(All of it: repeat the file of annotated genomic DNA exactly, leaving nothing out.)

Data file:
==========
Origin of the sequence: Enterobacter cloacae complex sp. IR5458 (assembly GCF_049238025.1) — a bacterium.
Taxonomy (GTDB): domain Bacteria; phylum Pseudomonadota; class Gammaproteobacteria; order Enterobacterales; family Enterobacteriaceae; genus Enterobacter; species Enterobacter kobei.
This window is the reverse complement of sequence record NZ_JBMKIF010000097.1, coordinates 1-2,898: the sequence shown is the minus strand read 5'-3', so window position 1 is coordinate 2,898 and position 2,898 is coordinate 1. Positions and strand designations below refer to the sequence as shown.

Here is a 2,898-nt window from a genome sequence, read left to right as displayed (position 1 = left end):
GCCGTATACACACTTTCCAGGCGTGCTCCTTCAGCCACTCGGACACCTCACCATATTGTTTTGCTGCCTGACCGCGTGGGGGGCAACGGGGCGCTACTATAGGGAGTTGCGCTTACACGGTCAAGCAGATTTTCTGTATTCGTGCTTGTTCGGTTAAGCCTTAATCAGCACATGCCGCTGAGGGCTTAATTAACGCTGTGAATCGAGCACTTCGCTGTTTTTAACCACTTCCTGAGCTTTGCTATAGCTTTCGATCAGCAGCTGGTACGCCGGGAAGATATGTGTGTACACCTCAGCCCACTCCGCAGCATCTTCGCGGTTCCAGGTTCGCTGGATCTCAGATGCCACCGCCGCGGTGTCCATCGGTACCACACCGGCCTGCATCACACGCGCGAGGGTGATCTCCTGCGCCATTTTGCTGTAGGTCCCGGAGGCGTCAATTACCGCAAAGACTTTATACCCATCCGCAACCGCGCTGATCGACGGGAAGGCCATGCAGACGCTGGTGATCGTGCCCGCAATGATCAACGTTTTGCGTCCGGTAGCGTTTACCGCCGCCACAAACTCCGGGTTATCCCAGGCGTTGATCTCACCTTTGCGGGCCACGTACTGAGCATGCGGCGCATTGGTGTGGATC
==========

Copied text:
Origin of the sequence: Enterobacter cloacae complex sp. IR5458 (assembly GCF_049238025.1) — a bacterium.
Taxonomy (GTDB): domain Bacteria; phylum Pseudomonadota; class Gammaproteobacteria; order Enterobacterales; family Enterobacteriaceae; genus Enterobacter; species Enterobacter kobei.
This window is the reverse complement of sequence record NZ_JBMKIF010000097.1, coordinates 1-2,898: the sequence shown is the minus strand read 5'-3', so window position 1 is coordinate 2,898 and position 2,898 is coordinate 1. Positions and strand designations below refer to the sequence as shown.

Here is a 2,898-nt window from a genome sequence, read left to right as displayed (position 1 = left end):
GCCGTATACACACTTTCCAGGCGTGCTCCTTCAGCCACTCGGACACCTCACCATATTGTTTTGCTGCCTGACCGCGTGGGGGGCAACGGGGCGCTACTATAGGGAGTTGCGCTTACACGGTCAAGCAGATTTTCTGTATTCGTGCTTGTTCGGTTAAGCCTTAATCAGCACATGCCGCTGAGGGCTTAATTAACGCTGTGAATCGAGCACTTCGCTGTTTTTAACCACTTCCTGAGCTTTGCTATAGCTTTCGATCAGCAGCTGGTACGCCGGGAAGATATGTGTGTACACCTCAGCCCACTCCGCAGCATCTTCGCGGTTCCAGGTTCGCTGGATCTCAGATGCCACCGCCGCGGTGTCCATCGGTACCACACCGGCCTGCATCACACGCGCGAGGGTGATCTCCTGCGCCATTTTGCTGTAGGTCCCGGAGGCGTCAATTACCGCAAAGACTTTATACCCATCCGCAACCGCGCTGATCGACGGGAAGGCCATGCAGACGCTGGTGATCGTGCCCGCAATGATCAACGTTTTGCGTCCGGTAGCGTTTACCGCCGCCACAAACTCCGGGTTATCCCAGGCGTTGATCTCACCTTTGCGGGCCACGTACTGAGCATGCGGCGCATTGGTGTGGATC